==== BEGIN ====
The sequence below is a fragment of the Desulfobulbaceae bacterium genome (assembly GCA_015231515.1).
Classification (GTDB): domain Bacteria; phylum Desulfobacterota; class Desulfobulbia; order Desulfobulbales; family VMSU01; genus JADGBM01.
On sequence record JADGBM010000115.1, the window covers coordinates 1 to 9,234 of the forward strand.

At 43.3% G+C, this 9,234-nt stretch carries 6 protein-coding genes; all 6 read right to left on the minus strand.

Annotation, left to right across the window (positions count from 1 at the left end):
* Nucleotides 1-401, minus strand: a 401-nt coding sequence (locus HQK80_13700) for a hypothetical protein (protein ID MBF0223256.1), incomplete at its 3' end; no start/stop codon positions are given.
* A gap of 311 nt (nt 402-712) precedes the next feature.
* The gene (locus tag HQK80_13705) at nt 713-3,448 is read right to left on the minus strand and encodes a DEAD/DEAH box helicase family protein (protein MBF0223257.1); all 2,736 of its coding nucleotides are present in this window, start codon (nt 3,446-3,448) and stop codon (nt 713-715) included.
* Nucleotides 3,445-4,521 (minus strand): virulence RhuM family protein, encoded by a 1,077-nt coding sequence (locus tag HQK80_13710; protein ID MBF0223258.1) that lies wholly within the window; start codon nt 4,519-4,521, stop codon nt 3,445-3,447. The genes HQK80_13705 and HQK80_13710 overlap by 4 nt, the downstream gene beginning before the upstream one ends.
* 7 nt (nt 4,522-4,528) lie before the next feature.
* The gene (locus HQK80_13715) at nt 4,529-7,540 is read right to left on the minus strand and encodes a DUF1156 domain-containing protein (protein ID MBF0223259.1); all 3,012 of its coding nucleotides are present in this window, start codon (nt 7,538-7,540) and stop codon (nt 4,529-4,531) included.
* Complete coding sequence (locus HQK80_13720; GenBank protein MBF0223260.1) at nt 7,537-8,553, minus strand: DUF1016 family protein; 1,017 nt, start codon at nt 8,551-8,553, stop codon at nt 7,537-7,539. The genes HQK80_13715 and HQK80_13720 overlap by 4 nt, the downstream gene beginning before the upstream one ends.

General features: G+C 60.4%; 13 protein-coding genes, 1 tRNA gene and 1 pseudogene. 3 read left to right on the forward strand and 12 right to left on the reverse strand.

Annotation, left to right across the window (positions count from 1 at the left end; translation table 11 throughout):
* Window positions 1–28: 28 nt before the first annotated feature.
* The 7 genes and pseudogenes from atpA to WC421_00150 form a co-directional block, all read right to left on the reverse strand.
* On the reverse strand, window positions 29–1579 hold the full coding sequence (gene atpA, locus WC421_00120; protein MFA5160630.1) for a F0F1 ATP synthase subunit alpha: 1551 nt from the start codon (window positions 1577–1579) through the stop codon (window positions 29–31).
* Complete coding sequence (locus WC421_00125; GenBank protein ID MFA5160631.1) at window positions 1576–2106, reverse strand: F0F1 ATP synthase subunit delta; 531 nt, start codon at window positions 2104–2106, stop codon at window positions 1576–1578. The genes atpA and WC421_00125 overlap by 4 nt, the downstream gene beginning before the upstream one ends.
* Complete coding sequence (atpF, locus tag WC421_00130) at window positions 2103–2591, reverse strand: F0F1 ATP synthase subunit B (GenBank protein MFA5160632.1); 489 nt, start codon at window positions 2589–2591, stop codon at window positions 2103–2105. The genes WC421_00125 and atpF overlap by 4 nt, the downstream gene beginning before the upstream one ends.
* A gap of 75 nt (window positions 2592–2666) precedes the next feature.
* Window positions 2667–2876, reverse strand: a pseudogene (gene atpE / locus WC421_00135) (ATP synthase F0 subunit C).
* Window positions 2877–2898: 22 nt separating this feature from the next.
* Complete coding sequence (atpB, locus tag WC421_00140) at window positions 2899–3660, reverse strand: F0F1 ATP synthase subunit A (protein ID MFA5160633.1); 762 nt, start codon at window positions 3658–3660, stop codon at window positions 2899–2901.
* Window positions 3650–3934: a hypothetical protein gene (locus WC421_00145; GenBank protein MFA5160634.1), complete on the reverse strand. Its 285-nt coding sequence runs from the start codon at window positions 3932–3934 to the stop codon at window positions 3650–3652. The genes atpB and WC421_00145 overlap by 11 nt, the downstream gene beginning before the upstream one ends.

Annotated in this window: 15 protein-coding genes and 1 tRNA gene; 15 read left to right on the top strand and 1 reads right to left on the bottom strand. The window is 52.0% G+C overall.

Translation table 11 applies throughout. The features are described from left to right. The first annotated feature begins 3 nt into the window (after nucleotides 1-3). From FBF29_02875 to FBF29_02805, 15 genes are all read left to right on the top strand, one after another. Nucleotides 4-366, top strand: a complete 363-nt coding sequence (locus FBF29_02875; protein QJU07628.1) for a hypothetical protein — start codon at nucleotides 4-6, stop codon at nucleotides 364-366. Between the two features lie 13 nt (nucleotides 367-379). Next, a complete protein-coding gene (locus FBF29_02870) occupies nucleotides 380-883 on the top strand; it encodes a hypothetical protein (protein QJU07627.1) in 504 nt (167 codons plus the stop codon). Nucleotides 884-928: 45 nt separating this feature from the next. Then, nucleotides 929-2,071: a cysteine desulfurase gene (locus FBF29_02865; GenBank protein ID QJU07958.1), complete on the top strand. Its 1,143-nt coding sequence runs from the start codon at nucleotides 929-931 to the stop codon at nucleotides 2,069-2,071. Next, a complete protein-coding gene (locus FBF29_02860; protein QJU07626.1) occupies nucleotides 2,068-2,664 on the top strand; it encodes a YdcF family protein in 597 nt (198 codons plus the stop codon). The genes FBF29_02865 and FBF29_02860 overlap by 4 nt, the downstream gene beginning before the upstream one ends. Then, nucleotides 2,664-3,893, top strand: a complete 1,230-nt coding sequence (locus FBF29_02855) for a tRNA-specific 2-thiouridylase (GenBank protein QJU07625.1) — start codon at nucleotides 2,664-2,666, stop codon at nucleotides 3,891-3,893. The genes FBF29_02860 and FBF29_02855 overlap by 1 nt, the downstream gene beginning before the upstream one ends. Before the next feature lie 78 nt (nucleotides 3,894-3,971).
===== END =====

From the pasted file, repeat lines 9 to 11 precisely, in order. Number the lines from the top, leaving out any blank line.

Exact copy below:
* Nucleotides 3,445-4,521 (minus strand): virulence RhuM family protein, encoded by a 1,077-nt coding sequence (locus tag HQK80_13710; protein ID MBF0223258.1) that lies wholly within the window; start codon nt 4,519-4,521, stop codon nt 3,445-3,447. The genes HQK80_13705 and HQK80_13710 overlap by 4 nt, the downstream gene beginning before the upstream one ends.
* 7 nt (nt 4,522-4,528) lie before the next feature.
* The gene (locus HQK80_13715) at nt 4,529-7,540 is read right to left on the minus strand and encodes a DUF1156 domain-containing protein (protein ID MBF0223259.1); all 3,012 of its coding nucleotides are present in this window, start codon (nt 7,538-7,540) and stop codon (nt 4,529-4,531) included.